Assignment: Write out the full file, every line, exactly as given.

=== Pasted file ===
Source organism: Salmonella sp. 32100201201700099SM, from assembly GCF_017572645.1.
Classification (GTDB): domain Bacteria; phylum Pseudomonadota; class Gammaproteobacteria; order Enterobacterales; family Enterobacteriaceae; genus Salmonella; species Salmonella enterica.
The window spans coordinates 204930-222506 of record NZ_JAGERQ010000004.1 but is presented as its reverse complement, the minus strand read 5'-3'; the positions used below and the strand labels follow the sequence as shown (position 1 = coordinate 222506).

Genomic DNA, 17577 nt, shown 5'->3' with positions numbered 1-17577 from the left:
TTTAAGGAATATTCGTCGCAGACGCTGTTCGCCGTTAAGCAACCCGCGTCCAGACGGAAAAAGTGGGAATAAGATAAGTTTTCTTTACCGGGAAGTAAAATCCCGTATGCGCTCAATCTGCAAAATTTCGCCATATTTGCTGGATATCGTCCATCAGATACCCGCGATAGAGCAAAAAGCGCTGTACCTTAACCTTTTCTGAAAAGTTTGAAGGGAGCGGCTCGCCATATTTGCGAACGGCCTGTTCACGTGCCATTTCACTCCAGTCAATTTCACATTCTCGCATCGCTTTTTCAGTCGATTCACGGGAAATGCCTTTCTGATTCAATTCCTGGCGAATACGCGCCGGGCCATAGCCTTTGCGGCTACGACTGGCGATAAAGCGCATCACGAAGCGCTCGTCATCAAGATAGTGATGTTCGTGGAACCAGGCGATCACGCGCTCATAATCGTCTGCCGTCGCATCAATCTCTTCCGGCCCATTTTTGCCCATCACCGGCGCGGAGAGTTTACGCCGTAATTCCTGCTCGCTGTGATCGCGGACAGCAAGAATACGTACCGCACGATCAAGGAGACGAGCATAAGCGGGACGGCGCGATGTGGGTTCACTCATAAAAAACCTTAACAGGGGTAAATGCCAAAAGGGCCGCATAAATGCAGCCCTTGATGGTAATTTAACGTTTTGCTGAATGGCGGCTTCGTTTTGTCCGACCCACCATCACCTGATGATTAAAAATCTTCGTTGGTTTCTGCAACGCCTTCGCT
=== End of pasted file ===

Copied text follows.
Source organism: Salmonella sp. 32100201201700099SM, from assembly GCF_017572645.1.
Classification (GTDB): domain Bacteria; phylum Pseudomonadota; class Gammaproteobacteria; order Enterobacterales; family Enterobacteriaceae; genus Salmonella; species Salmonella enterica.
The window spans coordinates 204930-222506 of record NZ_JAGERQ010000004.1 but is presented as its reverse complement, the minus strand read 5'-3'; the positions used below and the strand labels follow the sequence as shown (position 1 = coordinate 222506).

Genomic DNA, 17577 nt, shown 5'->3' with positions numbered 1-17577 from the left:
TTTAAGGAATATTCGTCGCAGACGCTGTTCGCCGTTAAGCAACCCGCGTCCAGACGGAAAAAGTGGGAATAAGATAAGTTTTCTTTACCGGGAAGTAAAATCCCGTATGCGCTCAATCTGCAAAATTTCGCCATATTTGCTGGATATCGTCCATCAGATACCCGCGATAGAGCAAAAAGCGCTGTACCTTAACCTTTTCTGAAAAGTTTGAAGGGAGCGGCTCGCCATATTTGCGAACGGCCTGTTCACGTGCCATTTCACTCCAGTCAATTTCACATTCTCGCATCGCTTTTTCAGTCGATTCACGGGAAATGCCTTTCTGATTCAATTCCTGGCGAATACGCGCCGGGCCATAGCCTTTGCGGCTACGACTGGCGATAAAGCGCATCACGAAGCGCTCGTCATCAAGATAGTGATGTTCGTGGAACCAGGCGATCACGCGCTCATAATCGTCTGCCGTCGCATCAATCTCTTCCGGCCCATTTTTGCCCATCACCGGCGCGGAGAGTTTACGCCGTAATTCCTGCTCGCTGTGATCGCGGACAGCAAGAATACGTACCGCACGATCAAGGAGACGAGCATAAGCGGGACGGCGCGATGTGGGTTCACTCATAAAAAACCTTAACAGGGGTAAATGCCAAAAGGGCCGCATAAATGCAGCCCTTGATGGTAATTTAACGTTTTGCTGAATGGCGGCTTCGTTTTGTCCGACCCACCATCACCTGATGATTAAAAATCTTCGTTGGTTTCTGCAACGCCTTCGCT